Read our coverage of Microsoft’s DirectX Raytracing API—which underpins Nvidia’s ray tracing endeavors—for deeper detail about how this “Holy Grail of graphics” works. But in a nutshell, real-time ray traces mimics the behavior of real-life light rays, resulting in more realistic lighting, shadows, reflections, and colors. Traditional “rasterized” shading techniques fake it. Nvidia’s RTX is a hybrid rendering solution, generating most of a scene with rasterization and then finishing it up with ray tracing. The results can be visually stunning, as you can see in the demo videos below.
Nvidia sent us the Star Wars demo above for testing. Both the GeForce RTX 2080 and RTX 2080 Ti ran the demo at the full 24 frames per second it was designed for, at both 1440p and 4K resolution, though the RTX 2080 showed slightly more of the noise or “graininess” effect that ray tracing is known for. The GTX 1080 Ti delivered horrible results, hitting 7 to 12 frames per second at 1440p, with much more pronounced noise and jagged edges on objects. If you want ray traced games, you need a GeForce RTX card.
Tensor cores excel at machine learning tasks. Deep Learning Super Sampling (DLSS) leverages the power of Nvidia’s Saturn V supercomputer to use AI to smooth out gaming graphics, delivering visuals on a par with (or better than) traditional temporal anti-aliasing (TAA), but with a much lower performance impact.
Nvidia sent reviewers the Final Fantasy XV benchmark and Unreal’s Infiltrator demo to test. They ran roughly 39 faster with DLSS enabled instead of TAA, on both the RTX 2080 and 2080 Ti, with no loss in visual fidelity.
That’s damned impressive, and if DLSS winds up being popular with developers, such a significant boost could break the RTX 2080’s performance deadlock with the GTX 1080 Ti. 25 games have already pledged to support Deep Learning Super Sampling. Here’s a list of every game that will support ray tracing or DLSS. You can dig deeper into DLSS and Nvidia’s other AI-enhanced RTX features in the tensor core and NGX section of our Turing GPU overview.
The GTX 1080 Ti can’t use DLSS. But today, the GeForce RTX 2080 can’t really, either. Ray traced games aren’t available yet. Nvidia expects the first ray traced games to appear about a month after the RTX launch, presumably when the Windows 10 October 2018 update adds the DirectX Raytracing API to people’s computers. Nvidia didn’t provide a timetable for DLSS adoption when we asked, though it plans to release the DLSS-infused Final Fantasy XV benchmark alongside the RTX 2080 and 2080 Ti on September 20.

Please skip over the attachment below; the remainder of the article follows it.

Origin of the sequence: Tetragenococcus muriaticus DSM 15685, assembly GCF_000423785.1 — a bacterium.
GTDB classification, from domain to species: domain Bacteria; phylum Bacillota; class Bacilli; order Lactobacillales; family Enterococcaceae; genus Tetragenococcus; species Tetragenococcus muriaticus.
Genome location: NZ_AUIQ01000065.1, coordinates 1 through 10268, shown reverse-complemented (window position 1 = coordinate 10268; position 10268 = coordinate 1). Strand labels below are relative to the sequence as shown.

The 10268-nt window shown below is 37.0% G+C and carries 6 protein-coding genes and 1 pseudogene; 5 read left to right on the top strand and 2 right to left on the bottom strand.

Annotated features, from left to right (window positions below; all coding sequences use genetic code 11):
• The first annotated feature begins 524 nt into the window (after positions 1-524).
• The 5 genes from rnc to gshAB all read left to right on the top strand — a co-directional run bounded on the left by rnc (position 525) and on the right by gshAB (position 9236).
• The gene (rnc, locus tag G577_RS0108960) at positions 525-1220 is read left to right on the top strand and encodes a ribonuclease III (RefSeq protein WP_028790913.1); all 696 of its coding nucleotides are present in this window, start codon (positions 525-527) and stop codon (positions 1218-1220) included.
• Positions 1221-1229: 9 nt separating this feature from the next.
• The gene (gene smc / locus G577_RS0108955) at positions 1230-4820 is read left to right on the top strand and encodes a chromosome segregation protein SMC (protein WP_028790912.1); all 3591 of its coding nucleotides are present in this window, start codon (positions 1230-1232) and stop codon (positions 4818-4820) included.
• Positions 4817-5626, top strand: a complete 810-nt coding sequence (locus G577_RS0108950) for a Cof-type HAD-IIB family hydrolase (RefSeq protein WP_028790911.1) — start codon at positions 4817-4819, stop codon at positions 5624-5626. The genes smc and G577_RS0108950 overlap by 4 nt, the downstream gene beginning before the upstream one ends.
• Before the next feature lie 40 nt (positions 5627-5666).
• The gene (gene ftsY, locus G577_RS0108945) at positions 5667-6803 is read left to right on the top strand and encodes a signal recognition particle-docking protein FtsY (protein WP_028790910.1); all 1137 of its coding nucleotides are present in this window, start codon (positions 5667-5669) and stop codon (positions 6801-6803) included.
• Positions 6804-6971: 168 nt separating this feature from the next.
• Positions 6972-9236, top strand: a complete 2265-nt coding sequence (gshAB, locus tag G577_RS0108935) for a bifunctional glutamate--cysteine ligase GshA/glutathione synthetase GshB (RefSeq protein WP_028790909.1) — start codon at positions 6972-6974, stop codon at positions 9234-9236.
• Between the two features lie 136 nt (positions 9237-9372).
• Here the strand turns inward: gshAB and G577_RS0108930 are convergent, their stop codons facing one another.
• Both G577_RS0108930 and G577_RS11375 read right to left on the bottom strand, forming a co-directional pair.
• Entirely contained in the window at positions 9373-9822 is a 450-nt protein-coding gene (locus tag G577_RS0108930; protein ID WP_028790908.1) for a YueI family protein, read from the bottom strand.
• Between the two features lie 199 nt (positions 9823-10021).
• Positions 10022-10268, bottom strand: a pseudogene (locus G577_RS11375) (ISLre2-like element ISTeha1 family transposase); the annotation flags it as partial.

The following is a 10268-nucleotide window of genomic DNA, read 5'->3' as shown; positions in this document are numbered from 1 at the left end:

GeForce RTX 2080 vs. GeForce GTX 1080 Ti: Which graphics card should you buy?
If you’re looking to spend $700-plus on a graphics card capable of 4K gaming at 60 frames per second, or ultra-fast 144Hz at 1440p resolution, our recommendation is to be patient. Yes, both the GeForce RTX 2080 and GTX 1080 Ti are available now, and waiting is the hardest part. But until ray tracing, DLSS, and Nvidia’s other new technologies can be tested in actual games, we have no idea whether the RTX 2080’s secret sauce is worthwhile.
Based on what we can test today, the GeForce RTX 2080 and GTX 1080 Ti perform equally in traditional games, but the GeForce RTX 2080 costs $100-plus more. If you don’t believe in buying PC components based on future performance promises—our advice in general—the GeForce GTX 1080 Ti is clearly the superior option, especially if you can find a deal that brings it down to $650 or less. You get the same performance for a much lower price.
But early developer interest in Nvidia’s as-yet-unavailable ray tracing and DLSS technologies seems high. Every developer I’ve talked to is enthusiastic about real-time ray tracing, even in hybrid rendering form, and 25 games are already lined up to support DLSS. If you believe either technology will become common, it might be worthwhile to invest the extra $100 in a GeForce RTX 2080, especially if you tend to hold onto your graphics card for four or five years. Even if you’re a believer, it might be worthwhile to buy a GTX 1080 Ti for now and let the new technologies bake in the oven for a bit if you swap your card out every year or two.
You can find GeForce GTX 1080 Ti cards starting around $700 on Newegg. We’re partial to the EVGA GTX 1080 Ti SC2 ($690 on Amazon), though all overclocked GTX 1080 Ti cards with a solid cooling system deliver similar performance results. The GeForce RTX 2080 Founders Edition costs $799 at Best Buy and GeForce.com, and you can find a wide array of customized, overclocked RTX 2080 graphics cards starting around $800 on Newegg.com. Higher-end models like the MSI RTX 2080 Gaming X Trio, EVGA RTX 2080 XC Ultra Gaming, and PNY RTX 2080 XLR8 Gaming Overclocked Edition will set you back $850.
And don’t forget: Avoid that cheap RTX 2080 with a plastic shroud and a blower-style cooler. You don’t want any part of that.